Die »Interpreten Europas« und der Kalte Krieg
Zeitdeutungen in der französischen, deutschen und polnischen Geschichts- und Literaturwissenschaft
[The “Interpreters of Europe” and the Cold War. Interpretations of Contemporary History in French, German, and Polish History and Literary Studies]
The metaphor of the Iron Curtain dominates our perception of the Cold War until today. But what influence did the separation between East and West have on Europe’s social and cultural-historical self-examination in the history and literary studies of that time?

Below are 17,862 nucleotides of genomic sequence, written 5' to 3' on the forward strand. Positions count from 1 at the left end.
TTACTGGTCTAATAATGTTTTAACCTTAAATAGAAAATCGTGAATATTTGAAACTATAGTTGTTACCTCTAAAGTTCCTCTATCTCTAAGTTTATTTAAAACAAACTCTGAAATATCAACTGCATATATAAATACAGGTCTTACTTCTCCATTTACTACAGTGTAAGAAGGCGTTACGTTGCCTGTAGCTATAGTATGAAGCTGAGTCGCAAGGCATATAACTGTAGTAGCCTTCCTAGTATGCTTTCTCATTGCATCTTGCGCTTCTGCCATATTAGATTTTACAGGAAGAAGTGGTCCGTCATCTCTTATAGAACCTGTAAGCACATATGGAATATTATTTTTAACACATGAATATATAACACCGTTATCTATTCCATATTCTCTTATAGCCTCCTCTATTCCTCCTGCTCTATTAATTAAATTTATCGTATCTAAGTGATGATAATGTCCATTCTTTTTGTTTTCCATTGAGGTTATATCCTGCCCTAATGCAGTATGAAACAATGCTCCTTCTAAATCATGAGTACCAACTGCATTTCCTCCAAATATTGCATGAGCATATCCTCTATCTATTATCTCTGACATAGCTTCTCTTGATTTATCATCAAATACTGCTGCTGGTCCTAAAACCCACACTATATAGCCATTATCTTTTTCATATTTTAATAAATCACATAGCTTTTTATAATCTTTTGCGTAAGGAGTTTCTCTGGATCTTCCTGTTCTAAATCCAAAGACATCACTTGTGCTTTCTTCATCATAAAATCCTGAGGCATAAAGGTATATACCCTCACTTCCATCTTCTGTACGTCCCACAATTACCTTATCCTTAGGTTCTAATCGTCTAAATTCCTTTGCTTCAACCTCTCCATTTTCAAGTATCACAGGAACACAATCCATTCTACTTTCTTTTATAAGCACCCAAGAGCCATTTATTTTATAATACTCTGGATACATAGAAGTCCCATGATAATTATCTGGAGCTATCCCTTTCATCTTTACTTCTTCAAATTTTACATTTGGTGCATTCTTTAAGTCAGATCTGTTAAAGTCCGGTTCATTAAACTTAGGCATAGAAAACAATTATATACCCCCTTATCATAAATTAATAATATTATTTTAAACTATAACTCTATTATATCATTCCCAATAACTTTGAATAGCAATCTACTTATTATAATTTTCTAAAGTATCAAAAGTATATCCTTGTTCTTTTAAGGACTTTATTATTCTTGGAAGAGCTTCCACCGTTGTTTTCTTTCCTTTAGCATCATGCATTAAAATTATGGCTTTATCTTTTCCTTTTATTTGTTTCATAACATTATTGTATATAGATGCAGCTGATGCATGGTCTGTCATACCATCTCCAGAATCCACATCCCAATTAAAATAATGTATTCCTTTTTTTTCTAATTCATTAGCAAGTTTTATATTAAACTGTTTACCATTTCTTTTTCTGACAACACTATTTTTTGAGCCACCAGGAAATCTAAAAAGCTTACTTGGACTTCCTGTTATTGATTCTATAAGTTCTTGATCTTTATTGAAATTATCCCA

Instead of simply adopting the East-West model, Barbara Picht turns the paradigm itself into a research object within the history of science. She analyzes significant cultural self-conceptualizations in Cold War Europe with a focus on history and literature. By looking at the works of Fernand Braudel and Robert Minder (France), Werner Conze and Ernst Robert Curtius (FRG), Walter Markov and Werner Krauss (GDR), and Oskar Halecki and Czesław Miłosz (Poland and US American exile), she shows that the “interpreters of Europe” did not obey to the bipolar logic of system confrontation. The “institutional power” of the Cold War was very much felt. However, when it comes to the history of European humanities and cultural sciences within the conflict of systems, one must part with the dominating image of the Iron Curtain.